Snippets from the main stage at Quebec City Summer Festival

Aaron Neville.jpg
Photo: Jay Ouellet

Aaron Neville, four time Grammy winner, Soul and Gospel music.

Droves of back-packing festival goers, fedora-donning hipsters, and local music fans descended on the city last Thursday, July 7 for the start of Quebec City Summer Festival. The outdoor music festival, the largest in Canada takes place every year during the first 11 days of July, transforming the city into one mega music stage.

Each year, the fest reaches new levels of popularity and 2011 is no exception with headliners Metallica, Elton John, Ben Harper, and John Fogerty.

Opening night featured Paris-Quebec under the stars, led by Quebec-artist Béatrice Martin, who goes by the alias Coeur de Pirate. The 21-year-old tattooed blond singer and pianist performed backed by a large instrumental band.

Reggae pulsed through the city on the second festival day with Stephen Marley, son of the reggae legend and Ben Harper, a Grammy-Award winner and known activist.

Thousands packed the Plains on Saturday for Aaron Neville and Elton John. Soon after Neville’s soulful rendition of “Amazing Grace,” the sky darkened and a bright-half moon appeared.

Elton John opened with an upbeat version of “Saturday Night” and kept the energy high the entire set. The audience belted out the chorus of “Crocodile Rock” and during the song, the star sprang onto his piano and kicked one leg high into the air.

“I was a bit surprised. There was lots of improvisation on the piano from Elton. The backup was very good too,” said fan Daniel Boutin who has been going to the performer’s concerts since the 1970s.

“Rocket Man,” “Bennie and the Jets,” and “Gone to Shiloh,” a song John said was, “for the civil war happening right now in the US,” were stand-out favorites during the sold-out show. After what was supposed to be his final avoir, the crowd called to him to return to stage and he returned to sing,“Daniel.”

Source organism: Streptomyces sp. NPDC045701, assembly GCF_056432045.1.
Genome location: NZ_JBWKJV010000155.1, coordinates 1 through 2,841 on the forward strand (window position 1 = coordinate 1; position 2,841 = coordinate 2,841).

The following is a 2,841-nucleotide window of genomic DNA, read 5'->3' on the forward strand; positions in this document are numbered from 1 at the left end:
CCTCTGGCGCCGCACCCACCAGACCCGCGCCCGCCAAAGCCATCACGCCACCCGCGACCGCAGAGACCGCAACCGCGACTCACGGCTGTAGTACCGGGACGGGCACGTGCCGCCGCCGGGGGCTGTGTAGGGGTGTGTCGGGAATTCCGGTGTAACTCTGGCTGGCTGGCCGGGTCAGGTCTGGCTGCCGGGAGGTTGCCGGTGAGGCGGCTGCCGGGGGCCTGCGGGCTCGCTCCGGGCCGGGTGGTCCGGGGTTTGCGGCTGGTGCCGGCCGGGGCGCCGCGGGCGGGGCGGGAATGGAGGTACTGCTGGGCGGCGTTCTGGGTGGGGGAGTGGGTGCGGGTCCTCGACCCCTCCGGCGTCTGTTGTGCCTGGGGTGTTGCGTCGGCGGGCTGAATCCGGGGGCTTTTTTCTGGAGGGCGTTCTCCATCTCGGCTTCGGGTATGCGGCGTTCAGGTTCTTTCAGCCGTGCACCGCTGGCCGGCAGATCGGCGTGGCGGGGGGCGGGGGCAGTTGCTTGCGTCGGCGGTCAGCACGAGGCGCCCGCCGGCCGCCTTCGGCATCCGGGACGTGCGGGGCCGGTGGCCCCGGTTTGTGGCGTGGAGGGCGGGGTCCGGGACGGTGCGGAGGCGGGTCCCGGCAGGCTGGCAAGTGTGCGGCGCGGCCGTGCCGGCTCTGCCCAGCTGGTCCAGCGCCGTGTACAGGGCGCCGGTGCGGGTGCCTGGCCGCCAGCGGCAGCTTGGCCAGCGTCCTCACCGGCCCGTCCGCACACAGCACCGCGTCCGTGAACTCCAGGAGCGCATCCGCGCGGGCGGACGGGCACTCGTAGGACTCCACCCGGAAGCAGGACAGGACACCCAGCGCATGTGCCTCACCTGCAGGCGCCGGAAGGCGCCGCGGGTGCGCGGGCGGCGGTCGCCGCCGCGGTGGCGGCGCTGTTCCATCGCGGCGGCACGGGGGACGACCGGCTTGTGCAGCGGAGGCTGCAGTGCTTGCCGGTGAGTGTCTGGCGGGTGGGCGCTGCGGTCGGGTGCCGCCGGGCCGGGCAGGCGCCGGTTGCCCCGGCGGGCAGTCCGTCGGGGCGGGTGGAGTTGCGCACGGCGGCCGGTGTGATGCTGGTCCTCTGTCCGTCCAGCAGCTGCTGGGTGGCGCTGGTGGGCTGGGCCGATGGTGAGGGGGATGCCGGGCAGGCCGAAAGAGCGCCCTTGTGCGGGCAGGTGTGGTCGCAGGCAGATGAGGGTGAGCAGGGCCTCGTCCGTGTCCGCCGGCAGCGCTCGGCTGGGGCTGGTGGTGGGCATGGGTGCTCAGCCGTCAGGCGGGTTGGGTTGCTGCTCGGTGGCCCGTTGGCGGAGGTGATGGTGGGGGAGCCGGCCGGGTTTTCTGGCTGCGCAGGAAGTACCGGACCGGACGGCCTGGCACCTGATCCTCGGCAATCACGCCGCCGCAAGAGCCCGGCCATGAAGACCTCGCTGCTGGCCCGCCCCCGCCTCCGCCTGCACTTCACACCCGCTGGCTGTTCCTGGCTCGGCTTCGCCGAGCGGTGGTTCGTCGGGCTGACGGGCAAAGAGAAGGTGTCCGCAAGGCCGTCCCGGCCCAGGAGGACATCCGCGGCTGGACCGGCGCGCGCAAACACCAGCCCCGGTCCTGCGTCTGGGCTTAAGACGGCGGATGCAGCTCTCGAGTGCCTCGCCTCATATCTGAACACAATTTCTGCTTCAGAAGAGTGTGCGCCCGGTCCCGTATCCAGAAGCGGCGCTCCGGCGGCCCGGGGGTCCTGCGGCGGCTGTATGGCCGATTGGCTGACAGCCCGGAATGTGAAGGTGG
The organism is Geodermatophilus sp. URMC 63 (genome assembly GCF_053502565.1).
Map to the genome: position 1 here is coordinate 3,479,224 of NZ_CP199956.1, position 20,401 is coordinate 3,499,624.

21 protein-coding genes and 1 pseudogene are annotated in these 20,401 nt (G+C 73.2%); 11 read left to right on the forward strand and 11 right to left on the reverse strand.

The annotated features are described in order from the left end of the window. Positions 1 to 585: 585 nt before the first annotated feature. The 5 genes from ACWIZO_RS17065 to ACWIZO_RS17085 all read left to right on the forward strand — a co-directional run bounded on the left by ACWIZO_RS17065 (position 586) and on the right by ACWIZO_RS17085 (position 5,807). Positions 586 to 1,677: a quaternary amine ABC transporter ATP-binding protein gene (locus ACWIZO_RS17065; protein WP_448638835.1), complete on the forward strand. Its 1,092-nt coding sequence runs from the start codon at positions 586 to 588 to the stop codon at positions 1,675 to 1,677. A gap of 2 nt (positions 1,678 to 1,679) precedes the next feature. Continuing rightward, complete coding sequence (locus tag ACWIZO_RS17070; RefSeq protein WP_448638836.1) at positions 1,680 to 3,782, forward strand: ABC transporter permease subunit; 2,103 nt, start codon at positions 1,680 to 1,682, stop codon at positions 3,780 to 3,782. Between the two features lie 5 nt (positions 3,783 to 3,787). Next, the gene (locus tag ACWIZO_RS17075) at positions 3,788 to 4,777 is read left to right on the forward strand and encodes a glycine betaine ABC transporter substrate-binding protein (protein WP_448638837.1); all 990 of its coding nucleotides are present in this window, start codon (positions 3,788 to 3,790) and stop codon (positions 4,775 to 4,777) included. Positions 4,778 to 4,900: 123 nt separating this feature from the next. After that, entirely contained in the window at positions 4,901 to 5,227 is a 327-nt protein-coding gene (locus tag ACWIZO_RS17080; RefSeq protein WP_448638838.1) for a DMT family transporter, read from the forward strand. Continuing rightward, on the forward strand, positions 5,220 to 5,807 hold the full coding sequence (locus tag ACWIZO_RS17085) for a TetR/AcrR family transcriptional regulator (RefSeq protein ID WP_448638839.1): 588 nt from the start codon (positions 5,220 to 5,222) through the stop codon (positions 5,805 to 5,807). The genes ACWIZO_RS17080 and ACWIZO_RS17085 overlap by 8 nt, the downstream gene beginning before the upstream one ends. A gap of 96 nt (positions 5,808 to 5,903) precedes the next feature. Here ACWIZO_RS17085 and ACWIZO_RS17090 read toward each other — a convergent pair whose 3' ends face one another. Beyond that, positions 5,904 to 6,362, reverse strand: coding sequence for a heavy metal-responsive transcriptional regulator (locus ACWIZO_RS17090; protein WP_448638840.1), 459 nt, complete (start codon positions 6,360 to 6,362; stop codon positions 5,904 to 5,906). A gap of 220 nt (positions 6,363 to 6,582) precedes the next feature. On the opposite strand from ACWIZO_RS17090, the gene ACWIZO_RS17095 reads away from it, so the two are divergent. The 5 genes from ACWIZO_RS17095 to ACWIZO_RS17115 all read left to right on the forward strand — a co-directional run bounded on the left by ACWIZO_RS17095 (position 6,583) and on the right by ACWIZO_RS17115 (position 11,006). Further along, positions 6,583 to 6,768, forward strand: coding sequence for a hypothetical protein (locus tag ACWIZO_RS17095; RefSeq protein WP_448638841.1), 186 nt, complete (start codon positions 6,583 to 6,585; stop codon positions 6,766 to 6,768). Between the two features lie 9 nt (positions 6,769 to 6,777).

“Thank you Quebec. I will never forget this night,” John said.
On Sunday, the Plains may have had less people than the night before, but there was no lack excitement. Rockers from every corner of the city braved foreboding clouds and lighting to see Cage the Elephant, Girl Talk, and The Black Keys.

Between Matt Shultz from Cage the Elephant diving into outstretched arms and The Black Keys opening their set while being pelted with rain, Girl Talk started one huge dance party. Confetti, balloons, and approximately twenty teenage dancers created a half-slumber party, half-disco. He samples from a smorgasboard of music, from hip-hop to Kelly Clarkson and dares to merge Beck’s beats with Wu-tang Clan raps. Or mess with John Lennon’s Imagine.

“Honestly, it wasn’t my kind of songs. I didn’t know many of the songs he proposed. It was groovy and stuff,” said Guillaume Cholette, who agrees that the energy was high.

Girl Talk’s first few songs and demands to “Get your hands up,” were met with apathy by the majority of the crowd, but by the last mix most were at least nodding their heads to the rhythm. Many were all out dancing under the rain, connected by a moment in music.